Campus Units

Biochemistry, Biophysics and Molecular Biology, Roy J. Carver Department of

Document Type

Article

Publication Version

Accepted Manuscript

Publication Date

1-2016

Journal or Book Title

Journal of Biomolecular NMR

Volume

64

Issue

1

First Page

75

Last Page

85

DOI

10.1007/s10858-015-0009-6

Abstract

Metal ions serve important roles in structural biology applications from long-range perturbations seen in magnetic resonance experiments to electron-dense signatures in X-ray crystallography data; however, the metal ion must be secured in a molecular framework to achieve the maximum benefit. Polypeptide-based lanthanide-binding tags (LBTs) represent one option that can be directly encoded within a recombinant protein expression construct. However, LBTs often exhibit significant mobility relative to the target molecule. Here we report the characterization of improved LBTs sequences for insertion into a protein loop. These LBTs were inserted to connect two parallel alpha helices of an immunoglobulin G (IgG)-binding Z domain platform. Variants A and B bound Tb3+ with high affinity (0.70 and 0.13 μM, respectively) and displayed restricted LBT motion. Compared to the parent construct, the metal-bound A experienced a 2.5-fold reduction in tag motion as measured by magnetic field-induced residual dipolar couplings and was further studied in a 72.2 kDa complex with the human IgG1 fragment crystallizable (IgG1 Fc) glycoprotein. The appearance of both pseudo-contact shifts (−0.221 to 0.081 ppm) and residual dipolar couplings (−7.6 to 14.3 Hz) of IgG1 Fc resonances in the IgG1 Fc:(variant A:Tb3+)2 complex indicated structural restriction of the LBT with respect to the Fc. These studies highlight the applicability of improved LBT sequences with reduced mobility to probe the structure of macromolecular systems.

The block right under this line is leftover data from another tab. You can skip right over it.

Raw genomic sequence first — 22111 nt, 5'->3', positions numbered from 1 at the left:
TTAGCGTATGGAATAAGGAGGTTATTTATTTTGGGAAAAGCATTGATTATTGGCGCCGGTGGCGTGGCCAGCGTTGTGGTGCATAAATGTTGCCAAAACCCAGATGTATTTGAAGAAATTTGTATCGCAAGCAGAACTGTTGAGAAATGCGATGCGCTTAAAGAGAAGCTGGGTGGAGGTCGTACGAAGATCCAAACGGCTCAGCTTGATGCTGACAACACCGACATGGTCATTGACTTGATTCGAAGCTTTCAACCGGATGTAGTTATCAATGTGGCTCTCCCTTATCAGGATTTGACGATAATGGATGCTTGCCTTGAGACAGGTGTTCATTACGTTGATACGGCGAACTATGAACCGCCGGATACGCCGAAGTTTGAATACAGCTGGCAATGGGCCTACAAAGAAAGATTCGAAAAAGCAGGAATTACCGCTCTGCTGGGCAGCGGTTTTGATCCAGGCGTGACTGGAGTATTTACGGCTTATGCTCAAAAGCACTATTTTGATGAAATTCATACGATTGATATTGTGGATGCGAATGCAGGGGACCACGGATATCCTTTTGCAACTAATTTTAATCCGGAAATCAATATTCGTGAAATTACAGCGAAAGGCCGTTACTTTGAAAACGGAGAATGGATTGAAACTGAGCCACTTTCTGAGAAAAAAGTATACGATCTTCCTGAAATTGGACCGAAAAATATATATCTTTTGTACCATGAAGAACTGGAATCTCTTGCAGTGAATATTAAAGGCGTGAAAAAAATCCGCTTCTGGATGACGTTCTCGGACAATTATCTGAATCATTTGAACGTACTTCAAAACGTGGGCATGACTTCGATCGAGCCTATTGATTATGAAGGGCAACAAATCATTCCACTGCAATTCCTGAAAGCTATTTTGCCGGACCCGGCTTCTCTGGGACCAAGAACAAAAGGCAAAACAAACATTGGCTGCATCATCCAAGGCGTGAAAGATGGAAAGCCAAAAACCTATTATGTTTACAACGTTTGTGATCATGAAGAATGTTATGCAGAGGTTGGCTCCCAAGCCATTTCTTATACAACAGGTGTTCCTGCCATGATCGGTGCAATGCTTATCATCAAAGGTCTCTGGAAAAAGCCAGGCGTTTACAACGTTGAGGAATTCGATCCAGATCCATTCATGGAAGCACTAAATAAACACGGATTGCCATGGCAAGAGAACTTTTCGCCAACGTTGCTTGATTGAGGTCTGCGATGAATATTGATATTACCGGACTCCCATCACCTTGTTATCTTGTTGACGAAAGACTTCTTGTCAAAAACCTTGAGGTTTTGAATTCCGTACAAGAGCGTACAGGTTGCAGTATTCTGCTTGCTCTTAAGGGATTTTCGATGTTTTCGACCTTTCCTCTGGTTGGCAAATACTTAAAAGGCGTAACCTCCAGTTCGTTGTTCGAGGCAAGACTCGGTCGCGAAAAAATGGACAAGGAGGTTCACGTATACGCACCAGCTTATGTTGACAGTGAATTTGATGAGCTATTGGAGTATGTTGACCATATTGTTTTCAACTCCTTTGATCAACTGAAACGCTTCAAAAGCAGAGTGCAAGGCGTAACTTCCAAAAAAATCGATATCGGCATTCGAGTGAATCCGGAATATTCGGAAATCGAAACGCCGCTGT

Comments

This is a manuscript of an article published as Barb, Adam W., and Ganesh P. Subedi. "An encodable lanthanide binding tag with reduced size and flexibility for measuring residual dipolar couplings and pseudocontact shifts in large proteins." Journal of biomolecular NMR 64, no. 1 (2016): 75-85. doi: 10.1007/s10858-015-0009-6. Posted with permission.

Copyright Owner

Springer Science+Business Media Dordrecht

Language

en

File Format

application/pdf

Published Version

Share

COinS